It's watersoluble, it's very dark, it leaves lovely smudges/shadows on your work - you can use a blending stump or water. These were my faces using it and water on Friday
So with the question of alternatives in mind, I decided to do some testing for all of our benefit. When I originally tried to source the Stabilo I went to Office Max. They suggested the Staedtler lumocolor non-permanent (there is also a white which may be useful for sketching on dark backgrounds - purchased but not tested yet). Tried on another page from my altered art journal, but I sprayed first using a stencil with Dylusions ink - also very water-reactive. So this was a fun experiment in itself because the ink remains usable for colour in the eyes etc
Both the above were done with the Staedtler Lumocolor non-permanent pencil (purchased from Office Max) - the page on the left is thicker, but the pencil reacts about the same. Not as dark or as blendable as the Stabilo All 8046 below (same paper as above right) but depends on what you want :
I really like the look of this - nice and dark and a bit more control with using the water with it than the Stabilo. Derwent Graphitint Midnight Black :
Very disappointing - remembering that the graphitint colours are generally more muted than the Inktense, this is still what I would call grey rather than Midnight black! Perhaps if more colour was laid down in the future but I probably won't pursue it since there are some lovely alternatives here. This might be nice for general shadows since not so intense.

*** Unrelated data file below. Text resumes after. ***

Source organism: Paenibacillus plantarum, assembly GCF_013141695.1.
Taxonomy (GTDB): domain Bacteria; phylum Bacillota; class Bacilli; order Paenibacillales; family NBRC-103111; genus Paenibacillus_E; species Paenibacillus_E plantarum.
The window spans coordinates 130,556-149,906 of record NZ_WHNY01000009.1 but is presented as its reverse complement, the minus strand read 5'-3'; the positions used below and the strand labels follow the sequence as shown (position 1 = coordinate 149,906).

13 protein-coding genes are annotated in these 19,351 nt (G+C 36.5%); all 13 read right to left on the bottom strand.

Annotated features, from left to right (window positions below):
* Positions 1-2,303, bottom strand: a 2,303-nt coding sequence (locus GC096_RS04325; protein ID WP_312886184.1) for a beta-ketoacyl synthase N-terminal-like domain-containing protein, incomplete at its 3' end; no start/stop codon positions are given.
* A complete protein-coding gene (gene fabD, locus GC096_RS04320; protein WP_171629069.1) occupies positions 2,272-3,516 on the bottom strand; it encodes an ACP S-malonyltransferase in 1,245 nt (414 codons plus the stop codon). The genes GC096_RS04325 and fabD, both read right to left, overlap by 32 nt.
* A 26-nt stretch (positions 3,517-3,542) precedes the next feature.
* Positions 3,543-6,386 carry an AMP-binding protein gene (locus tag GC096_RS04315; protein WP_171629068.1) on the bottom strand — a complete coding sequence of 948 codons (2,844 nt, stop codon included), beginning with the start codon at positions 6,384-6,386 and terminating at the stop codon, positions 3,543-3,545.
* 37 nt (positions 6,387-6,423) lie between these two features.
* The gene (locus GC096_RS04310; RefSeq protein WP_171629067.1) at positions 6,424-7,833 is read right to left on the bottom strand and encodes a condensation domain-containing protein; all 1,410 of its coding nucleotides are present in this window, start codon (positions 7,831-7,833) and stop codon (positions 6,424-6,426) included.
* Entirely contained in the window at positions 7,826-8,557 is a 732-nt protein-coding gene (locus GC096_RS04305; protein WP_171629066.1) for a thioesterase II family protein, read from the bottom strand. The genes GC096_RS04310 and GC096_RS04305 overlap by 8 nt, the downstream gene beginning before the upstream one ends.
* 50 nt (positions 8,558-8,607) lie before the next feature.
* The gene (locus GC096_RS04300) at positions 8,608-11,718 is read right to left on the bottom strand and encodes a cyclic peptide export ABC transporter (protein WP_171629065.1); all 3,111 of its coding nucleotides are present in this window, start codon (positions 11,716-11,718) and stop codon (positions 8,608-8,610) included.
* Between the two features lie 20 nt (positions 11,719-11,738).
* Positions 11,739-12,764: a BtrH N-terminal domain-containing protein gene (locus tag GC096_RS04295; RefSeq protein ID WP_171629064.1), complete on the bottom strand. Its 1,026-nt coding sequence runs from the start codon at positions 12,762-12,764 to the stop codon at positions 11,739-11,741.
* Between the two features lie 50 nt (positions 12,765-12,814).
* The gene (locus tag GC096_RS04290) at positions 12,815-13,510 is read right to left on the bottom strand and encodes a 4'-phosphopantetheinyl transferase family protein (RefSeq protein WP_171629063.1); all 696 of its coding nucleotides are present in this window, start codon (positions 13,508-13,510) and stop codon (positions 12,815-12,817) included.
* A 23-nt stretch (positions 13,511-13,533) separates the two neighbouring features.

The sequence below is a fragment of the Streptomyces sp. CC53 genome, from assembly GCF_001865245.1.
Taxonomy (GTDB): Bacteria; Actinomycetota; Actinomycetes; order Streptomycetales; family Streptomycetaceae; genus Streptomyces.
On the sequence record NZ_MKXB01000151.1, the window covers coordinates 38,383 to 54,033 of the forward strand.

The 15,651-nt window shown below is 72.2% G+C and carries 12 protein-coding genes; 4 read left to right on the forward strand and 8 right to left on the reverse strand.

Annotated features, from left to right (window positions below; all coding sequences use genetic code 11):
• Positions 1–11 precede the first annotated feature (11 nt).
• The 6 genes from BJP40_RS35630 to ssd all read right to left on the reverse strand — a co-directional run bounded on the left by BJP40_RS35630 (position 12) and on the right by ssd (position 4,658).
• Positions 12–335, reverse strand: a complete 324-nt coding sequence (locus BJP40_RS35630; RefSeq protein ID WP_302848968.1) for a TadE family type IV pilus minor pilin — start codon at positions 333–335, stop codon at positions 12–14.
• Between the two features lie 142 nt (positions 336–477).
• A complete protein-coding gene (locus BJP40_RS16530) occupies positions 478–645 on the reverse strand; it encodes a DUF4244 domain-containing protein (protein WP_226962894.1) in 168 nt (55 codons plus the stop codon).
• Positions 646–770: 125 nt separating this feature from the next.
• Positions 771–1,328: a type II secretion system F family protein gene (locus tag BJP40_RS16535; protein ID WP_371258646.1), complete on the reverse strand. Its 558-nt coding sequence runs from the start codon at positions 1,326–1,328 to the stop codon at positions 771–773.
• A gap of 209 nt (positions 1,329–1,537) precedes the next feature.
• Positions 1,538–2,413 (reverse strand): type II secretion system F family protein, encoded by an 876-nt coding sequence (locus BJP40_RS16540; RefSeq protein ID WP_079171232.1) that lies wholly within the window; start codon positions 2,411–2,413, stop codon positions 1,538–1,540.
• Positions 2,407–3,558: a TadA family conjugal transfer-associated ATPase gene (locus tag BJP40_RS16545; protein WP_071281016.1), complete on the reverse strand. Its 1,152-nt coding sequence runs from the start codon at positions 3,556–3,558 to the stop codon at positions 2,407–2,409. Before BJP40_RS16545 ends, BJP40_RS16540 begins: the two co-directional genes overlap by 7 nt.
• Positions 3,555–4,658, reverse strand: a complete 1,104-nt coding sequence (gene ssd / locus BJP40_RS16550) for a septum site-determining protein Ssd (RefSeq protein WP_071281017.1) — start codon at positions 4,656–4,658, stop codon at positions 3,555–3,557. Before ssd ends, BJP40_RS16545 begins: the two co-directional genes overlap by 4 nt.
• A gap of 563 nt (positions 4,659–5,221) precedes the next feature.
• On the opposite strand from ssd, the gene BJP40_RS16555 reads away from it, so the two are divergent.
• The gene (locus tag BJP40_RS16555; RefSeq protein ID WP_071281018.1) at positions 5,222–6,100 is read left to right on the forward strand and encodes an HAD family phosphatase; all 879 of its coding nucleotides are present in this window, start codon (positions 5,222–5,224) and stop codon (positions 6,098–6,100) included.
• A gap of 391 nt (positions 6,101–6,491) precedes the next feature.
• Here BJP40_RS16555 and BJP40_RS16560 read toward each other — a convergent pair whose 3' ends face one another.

Hope that was a useful exercise for you to see as well. Apart from the learning about the pencils, although I didn't spend much time on these faces, the repetition was a useful experience. I'm feeling much more confident about eye position, and I like the nose and lip shapes developing naturally too. In Dina's class, she asked people to do a 'before' face for comparison. I didn't do one since I've been drawing faces since 2015, but often with a lesson for guidance/reminders of proportion. I did find this face from 2016 as a comparison - one I did quickly in my art journal without proper thought to eye position, for example.
Two more things of interest : I haven't tested this with the other pencils but one advantage of the Stabilo All is that if you prepare your surface with gesso first, you can actually remove the pencil marks you don't want completely using a baby wipe - this is VERY useful as you can imagine and should work with the others since they are watersoluble too.
Remember most of these pencils will remain water-reactive so if you're going to continue to work on the art, you'll need to spray with a workable fixative and let that dry before continuing. This is what I currently use -
available at Warehouse Stationery or Office Max. Shop around for specials/best price.
Ask me anything and I'll do my best to help :-)